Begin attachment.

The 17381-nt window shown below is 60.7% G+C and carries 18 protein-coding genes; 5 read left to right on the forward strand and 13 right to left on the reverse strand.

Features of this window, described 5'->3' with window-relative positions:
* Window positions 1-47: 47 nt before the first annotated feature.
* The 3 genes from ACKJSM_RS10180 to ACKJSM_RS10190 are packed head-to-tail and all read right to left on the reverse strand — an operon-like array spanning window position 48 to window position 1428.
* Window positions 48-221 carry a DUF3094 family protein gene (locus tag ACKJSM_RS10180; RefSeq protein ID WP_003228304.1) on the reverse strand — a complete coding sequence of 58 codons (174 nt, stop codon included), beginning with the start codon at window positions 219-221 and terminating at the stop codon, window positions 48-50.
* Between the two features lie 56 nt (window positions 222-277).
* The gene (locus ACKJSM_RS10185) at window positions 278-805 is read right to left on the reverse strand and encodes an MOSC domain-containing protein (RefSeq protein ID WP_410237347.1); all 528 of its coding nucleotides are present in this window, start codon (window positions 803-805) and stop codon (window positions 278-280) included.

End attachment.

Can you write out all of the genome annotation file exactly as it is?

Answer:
The 17381-nt window shown below is 60.7% G+C and carries 18 protein-coding genes; 5 read left to right on the forward strand and 13 right to left on the reverse strand.

Features of this window, described 5'->3' with window-relative positions:
* Window positions 1-47: 47 nt before the first annotated feature.
* The 3 genes from ACKJSM_RS10180 to ACKJSM_RS10190 are packed head-to-tail and all read right to left on the reverse strand — an operon-like array spanning window position 48 to window position 1428.
* Window positions 48-221 carry a DUF3094 family protein gene (locus tag ACKJSM_RS10180; RefSeq protein ID WP_003228304.1) on the reverse strand — a complete coding sequence of 58 codons (174 nt, stop codon included), beginning with the start codon at window positions 219-221 and terminating at the stop codon, window positions 48-50.
* Between the two features lie 56 nt (window positions 222-277).
* The gene (locus ACKJSM_RS10185) at window positions 278-805 is read right to left on the reverse strand and encodes an MOSC domain-containing protein (RefSeq protein ID WP_410237347.1); all 528 of its coding nucleotides are present in this window, start codon (window positions 803-805) and stop codon (window positions 278-280) included.